General practitioners' retirement plans and what influences them.Br Med J (Clin Res Ed) 1986; 292 doi: https://doi.org/10.1136/bmj.292.6531.1307 (Published 17 May 1986) Cite this as: Br Med J (Clin Res Ed) 1986;292:1307
- R Wakeford,
- M Roden,
- A Rothman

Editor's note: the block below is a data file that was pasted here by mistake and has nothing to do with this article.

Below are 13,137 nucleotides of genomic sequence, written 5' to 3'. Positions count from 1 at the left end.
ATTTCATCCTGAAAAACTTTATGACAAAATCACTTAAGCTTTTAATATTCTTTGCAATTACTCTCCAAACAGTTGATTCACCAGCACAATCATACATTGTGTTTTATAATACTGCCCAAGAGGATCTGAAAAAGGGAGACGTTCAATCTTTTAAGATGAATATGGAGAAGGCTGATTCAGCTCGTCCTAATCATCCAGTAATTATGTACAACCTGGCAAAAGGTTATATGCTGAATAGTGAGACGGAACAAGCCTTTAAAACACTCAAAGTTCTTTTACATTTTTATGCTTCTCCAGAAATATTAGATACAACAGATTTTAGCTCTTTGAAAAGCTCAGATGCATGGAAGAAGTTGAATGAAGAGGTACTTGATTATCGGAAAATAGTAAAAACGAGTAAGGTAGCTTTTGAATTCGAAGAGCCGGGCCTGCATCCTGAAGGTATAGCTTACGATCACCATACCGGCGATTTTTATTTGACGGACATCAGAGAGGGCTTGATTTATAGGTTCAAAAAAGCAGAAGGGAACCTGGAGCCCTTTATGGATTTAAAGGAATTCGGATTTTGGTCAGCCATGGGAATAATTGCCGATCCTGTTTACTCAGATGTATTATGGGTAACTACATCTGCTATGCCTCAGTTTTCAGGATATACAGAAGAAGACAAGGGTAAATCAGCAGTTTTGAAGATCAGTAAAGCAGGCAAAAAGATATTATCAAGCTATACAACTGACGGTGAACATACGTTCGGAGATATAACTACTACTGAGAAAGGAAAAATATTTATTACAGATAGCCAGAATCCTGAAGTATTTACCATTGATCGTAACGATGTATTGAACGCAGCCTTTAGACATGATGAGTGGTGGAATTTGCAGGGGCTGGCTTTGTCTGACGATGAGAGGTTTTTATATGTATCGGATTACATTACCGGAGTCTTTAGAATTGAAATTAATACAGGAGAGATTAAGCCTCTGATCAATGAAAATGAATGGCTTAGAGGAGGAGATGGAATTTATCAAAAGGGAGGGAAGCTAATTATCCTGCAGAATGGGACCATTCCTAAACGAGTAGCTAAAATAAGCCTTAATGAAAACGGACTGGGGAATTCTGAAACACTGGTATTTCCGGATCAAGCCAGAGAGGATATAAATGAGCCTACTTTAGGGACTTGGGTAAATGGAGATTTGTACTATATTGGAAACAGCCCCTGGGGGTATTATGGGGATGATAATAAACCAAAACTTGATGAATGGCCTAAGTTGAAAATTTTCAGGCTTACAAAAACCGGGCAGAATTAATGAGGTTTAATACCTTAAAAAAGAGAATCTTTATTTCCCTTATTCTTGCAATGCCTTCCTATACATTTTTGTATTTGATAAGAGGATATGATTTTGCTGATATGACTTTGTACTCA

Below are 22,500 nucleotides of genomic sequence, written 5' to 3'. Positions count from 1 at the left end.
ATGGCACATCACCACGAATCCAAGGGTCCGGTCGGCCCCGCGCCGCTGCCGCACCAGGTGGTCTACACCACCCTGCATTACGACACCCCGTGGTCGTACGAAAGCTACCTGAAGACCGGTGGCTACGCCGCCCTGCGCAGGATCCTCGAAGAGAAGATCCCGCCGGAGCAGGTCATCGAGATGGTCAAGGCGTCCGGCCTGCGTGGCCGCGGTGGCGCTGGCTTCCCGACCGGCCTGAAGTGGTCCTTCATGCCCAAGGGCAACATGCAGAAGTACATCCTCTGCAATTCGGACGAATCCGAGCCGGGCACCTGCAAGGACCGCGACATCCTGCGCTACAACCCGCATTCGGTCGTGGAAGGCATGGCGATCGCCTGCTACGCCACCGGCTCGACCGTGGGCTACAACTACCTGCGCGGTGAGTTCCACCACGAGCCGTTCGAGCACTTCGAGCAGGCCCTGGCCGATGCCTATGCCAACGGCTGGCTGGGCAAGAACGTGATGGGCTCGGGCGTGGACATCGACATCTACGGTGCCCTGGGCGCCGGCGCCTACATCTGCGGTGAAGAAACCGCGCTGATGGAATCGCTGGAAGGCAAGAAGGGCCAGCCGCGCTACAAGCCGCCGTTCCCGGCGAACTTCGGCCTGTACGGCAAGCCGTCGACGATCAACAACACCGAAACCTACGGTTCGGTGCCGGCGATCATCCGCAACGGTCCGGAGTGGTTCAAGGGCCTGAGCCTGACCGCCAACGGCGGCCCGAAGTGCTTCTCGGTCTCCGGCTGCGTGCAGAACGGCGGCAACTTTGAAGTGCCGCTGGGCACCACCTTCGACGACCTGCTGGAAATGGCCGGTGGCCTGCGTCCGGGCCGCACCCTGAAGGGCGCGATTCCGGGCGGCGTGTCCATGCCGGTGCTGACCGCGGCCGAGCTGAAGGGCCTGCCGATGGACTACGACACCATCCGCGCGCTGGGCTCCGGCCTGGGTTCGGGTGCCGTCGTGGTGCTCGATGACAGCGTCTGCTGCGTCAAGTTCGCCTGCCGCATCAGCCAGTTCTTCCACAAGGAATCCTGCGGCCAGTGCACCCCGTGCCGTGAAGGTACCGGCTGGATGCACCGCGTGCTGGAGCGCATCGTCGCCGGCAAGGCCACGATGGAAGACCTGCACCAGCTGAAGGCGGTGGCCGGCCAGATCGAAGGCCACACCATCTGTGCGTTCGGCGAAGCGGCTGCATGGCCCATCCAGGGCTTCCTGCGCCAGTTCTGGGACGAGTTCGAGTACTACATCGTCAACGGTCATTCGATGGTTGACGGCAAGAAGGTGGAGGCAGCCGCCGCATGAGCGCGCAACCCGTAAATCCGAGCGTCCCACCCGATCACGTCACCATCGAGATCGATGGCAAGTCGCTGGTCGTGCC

The results of a study of the attitudes of 197 general practitioners aged 55 and over towards retirement and their plans for retirement are reported. Few wished to retire very early, and only a further 40% definitely planned a clean break from practice. Nearly half planned on taking "24 hour retirement," even though most (78%) will be entitled to full pension rights. Job satisfaction and health were the most important factors influencing the timing of the retirement. Seventy seven per cent thought that there should be no formal retirement policy, 79% wanted no compulsory retirement age, and 80% wanted no further controls or safeguards directed at older practising general practitioners. Half of the general practitioners in the sample were not looking forward to retirement. Personal discussions with respondents aged 65 and over suggested that there are many older general practitioners who plan to practise for some time, who feel that they will know when the time has come to stop, but who often express the hope that they may "die in harness." A large proportion of older doctors are in single-handed practice. In view of this, and also of the evidence from North America which suggests that older doctors may practise inferior medicine, it is thought that the ability of such general practitioners to evaluate their competence should be studied by methods such as peer assessment techniques.